Amsterdam is a water city, with its famous canals looping around the city. The best way to explore these canals is to purchase a ‘hop on/hop off’ canal pass. This way you can bob along the canals and enjoy the scenery, hopping on and off the narrow boat at any of the numerous stops. Or eventually, return to where you started. The scenery along the canals is breathtaking, flanked by brightly painted houses, many of them being centuries old. Bridges spanning the canals cradle nodding tulips, and of course, there are people everywhere – mostly on bicycles. Seniors might consider hiring a bike in Amsterdam. No way, you say? As aforementioned, it’s so flat, any reasonably fit centenarian could cycle in Amsterdam. One thing we quickly learn strolling around is, you don’t get in the way of the Dutch cyclists. The city is a network of bike lanes and on these lanes, the bikes have the right of way – not the pedestrians. So, if you hear a cyclist’s bell ring – jump!
A huge city car park for bicycles only!
Indeed, bicycles are such a staple of Amsterdam, we were astonished to see a monolithic multi-story car park for bikes only (pictured). Also, see the four-seater bicycle (pictured below). A Dutch quad bike, maybe?
A four-seater bike - could this be a Dutch quad bike?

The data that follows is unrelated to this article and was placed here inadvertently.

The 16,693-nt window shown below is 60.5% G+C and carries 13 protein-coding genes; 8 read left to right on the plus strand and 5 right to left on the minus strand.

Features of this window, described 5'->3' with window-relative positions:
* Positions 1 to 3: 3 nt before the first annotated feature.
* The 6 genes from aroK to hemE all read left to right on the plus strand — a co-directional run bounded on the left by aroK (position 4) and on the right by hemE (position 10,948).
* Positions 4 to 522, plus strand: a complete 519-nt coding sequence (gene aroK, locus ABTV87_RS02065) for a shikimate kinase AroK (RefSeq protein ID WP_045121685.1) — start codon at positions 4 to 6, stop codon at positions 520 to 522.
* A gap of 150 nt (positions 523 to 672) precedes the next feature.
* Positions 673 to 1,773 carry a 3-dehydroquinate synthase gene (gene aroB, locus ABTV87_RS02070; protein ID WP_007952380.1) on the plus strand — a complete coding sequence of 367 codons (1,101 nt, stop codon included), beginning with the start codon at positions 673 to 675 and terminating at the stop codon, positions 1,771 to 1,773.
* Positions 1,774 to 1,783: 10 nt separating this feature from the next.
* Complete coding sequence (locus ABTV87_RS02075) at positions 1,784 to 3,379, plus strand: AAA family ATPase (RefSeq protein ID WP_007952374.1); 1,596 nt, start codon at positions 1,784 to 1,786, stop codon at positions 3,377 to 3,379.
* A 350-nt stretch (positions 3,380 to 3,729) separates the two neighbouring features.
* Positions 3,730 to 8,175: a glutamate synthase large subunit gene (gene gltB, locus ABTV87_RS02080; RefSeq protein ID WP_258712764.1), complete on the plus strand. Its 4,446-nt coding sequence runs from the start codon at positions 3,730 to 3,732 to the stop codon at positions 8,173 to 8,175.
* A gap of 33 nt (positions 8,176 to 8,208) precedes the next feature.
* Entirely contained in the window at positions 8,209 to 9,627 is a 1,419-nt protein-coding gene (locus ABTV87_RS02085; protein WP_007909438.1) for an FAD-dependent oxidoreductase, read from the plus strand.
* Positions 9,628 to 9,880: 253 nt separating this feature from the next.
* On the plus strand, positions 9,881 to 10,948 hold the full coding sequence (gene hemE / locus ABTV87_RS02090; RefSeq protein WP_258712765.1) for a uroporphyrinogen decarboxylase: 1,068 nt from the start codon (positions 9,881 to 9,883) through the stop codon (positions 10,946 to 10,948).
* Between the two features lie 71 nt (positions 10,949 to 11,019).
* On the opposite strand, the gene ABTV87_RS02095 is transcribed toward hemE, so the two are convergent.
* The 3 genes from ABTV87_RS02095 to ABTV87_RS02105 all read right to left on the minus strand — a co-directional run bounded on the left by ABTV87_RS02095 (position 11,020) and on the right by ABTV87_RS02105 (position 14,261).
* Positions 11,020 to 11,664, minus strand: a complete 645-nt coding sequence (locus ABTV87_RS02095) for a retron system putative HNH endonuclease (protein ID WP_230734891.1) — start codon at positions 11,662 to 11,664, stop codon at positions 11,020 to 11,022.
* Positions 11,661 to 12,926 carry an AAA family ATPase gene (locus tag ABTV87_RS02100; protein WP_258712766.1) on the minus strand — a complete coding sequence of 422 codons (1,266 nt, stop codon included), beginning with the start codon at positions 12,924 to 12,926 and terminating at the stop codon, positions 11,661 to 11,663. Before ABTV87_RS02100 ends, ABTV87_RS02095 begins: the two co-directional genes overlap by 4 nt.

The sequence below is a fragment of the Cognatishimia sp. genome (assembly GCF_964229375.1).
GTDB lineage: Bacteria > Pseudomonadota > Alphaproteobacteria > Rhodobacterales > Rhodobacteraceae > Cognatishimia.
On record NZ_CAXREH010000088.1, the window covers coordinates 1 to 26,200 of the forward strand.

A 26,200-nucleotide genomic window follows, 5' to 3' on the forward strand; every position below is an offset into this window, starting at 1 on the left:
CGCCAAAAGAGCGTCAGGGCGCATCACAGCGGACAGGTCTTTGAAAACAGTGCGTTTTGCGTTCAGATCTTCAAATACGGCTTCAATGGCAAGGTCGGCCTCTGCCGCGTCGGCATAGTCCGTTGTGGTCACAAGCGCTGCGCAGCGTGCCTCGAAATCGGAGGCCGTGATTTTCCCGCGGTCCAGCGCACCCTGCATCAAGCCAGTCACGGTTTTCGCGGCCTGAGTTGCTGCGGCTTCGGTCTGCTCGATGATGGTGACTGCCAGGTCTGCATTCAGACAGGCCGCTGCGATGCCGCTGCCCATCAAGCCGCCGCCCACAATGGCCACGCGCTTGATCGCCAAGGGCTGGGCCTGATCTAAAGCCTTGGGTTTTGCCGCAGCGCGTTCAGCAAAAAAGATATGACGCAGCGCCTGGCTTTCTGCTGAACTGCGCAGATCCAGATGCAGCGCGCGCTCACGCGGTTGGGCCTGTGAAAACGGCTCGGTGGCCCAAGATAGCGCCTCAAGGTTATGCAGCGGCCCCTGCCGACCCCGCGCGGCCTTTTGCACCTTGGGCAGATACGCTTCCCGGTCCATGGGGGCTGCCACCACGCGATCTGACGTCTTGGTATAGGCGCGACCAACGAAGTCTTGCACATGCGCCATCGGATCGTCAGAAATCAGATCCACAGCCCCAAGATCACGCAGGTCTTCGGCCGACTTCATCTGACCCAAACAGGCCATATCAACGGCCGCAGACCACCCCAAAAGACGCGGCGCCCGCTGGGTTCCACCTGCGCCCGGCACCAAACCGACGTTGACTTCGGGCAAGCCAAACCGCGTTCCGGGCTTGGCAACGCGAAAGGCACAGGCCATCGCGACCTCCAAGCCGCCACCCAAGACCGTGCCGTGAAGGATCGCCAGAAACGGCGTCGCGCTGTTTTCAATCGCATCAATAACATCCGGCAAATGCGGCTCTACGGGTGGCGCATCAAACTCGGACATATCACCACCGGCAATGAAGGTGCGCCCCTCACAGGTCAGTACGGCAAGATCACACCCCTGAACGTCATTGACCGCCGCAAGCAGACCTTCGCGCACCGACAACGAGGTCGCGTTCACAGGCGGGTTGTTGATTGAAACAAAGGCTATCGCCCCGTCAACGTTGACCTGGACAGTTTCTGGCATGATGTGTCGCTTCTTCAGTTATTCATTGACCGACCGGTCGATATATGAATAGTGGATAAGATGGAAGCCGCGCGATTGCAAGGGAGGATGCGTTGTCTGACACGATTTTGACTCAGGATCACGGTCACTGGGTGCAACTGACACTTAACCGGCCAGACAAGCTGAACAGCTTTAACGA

Replete with superlative restaurants, bars and shops, Amsterdam is home to world-class art galleries and museums. But you don’t visit Amsterdam without seeing the Van Gogh Museum, boasting the largest collection of the painter’s art in the world. (They also have a number of Rembrandts, too.) With iconic works such as Sunflowers, Irises and The Potato Eaters, we were left with a new appreciation into the great man’s work and we viewed Amsterdam through a new lens.
Tip: Senior visitors with mobility issues are offered priority entrance at the museum.
With the Dutch being a seafaring race – with 400 years of Australian-Dutch maritime links – another museum of interest for Australian senior readers is the National Maritime Museum. Apart from the numerous museums like the NEMO Science Museum and more, there are also a lot of ‘offbeat’ museums too. Like, the Museum of Bags and Purses, which traces the history of western ladies’ bags over 500 years. (Psst! My wife could open her own museum.) Or for the more adventurous, there’s the Hash, Marihuana and Hemp Museum or indeed the Museum of Prostitution, in the red-light district; after all, it is the oldest profession in the world.
Tip: If you do explore the red-light district, it’s de rigueur not to take pictures of the girls in the windows. They don’t like it and things may become confrontational.
The only disappointment was Anne Frank’s House. This is the famous house where Anne Frank hid in from the Nazis during World War 2. We had really wanted to see it, but the waiting list was four months long. Tip! Make a booking in advance online, long before you intend to visit (psst! if you’re not internet friendly – ask the grandkids).
So, if you fancy a tiptoe through the tulips, take your sensible shoes and bicycle clips and get ready to explore one of the finest cities in Europe.